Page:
- Two researchers argue that climate is the primary driver of aggression
- They say there's a "general trend" between proximity to the equator and violence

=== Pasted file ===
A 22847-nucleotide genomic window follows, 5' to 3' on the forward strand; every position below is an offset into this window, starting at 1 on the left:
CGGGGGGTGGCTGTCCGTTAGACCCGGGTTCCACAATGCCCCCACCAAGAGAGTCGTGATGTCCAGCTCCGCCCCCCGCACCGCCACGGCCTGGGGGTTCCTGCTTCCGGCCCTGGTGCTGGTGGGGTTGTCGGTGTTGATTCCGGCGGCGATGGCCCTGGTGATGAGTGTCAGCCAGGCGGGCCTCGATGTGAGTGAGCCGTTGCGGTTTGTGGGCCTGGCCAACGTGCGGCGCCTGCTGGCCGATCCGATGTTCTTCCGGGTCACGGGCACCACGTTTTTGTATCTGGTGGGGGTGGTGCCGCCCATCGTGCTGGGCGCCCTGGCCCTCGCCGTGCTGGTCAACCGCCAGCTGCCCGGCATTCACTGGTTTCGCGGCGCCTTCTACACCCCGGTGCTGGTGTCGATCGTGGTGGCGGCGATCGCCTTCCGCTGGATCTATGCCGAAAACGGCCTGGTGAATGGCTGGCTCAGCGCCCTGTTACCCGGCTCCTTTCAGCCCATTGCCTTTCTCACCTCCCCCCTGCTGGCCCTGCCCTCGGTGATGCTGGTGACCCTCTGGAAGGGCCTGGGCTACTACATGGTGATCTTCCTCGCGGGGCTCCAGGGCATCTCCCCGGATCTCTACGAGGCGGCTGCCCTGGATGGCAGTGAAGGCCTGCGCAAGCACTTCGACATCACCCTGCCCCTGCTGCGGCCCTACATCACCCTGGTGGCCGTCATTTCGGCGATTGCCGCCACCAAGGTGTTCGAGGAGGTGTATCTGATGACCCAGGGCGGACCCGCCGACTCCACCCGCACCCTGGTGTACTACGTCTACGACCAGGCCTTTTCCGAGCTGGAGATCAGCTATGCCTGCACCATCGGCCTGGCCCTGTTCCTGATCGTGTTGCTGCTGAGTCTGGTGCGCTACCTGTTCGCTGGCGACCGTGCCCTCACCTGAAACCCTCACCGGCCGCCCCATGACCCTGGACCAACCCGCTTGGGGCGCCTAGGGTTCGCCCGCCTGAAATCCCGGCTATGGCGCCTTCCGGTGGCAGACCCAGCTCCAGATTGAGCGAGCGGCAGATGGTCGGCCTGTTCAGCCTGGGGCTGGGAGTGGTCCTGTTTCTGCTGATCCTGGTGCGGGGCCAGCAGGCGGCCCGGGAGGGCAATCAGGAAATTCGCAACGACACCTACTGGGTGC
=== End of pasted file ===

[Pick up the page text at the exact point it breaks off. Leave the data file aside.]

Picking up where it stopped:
One of the uncomfortable facts of life is that some countries — and within the U.S., some states — are more violent than others. Figuring out what makes societies and communities more violent is a big-time quest for social scientists, since if you know what leads to killing, you'll have a better shot at defusing it. Drawing on a host of studies, a new paper (PDF) in Behavioral and Brain Sciences -- lead-authored by Paul A. M. Van Lange of Vrije Universiteit, Amsterdam -- proposes a model for understanding violence with the only somewhat forced-sounding acronym CLASH, short for CLimate, Aggression, and Self-control in Humans.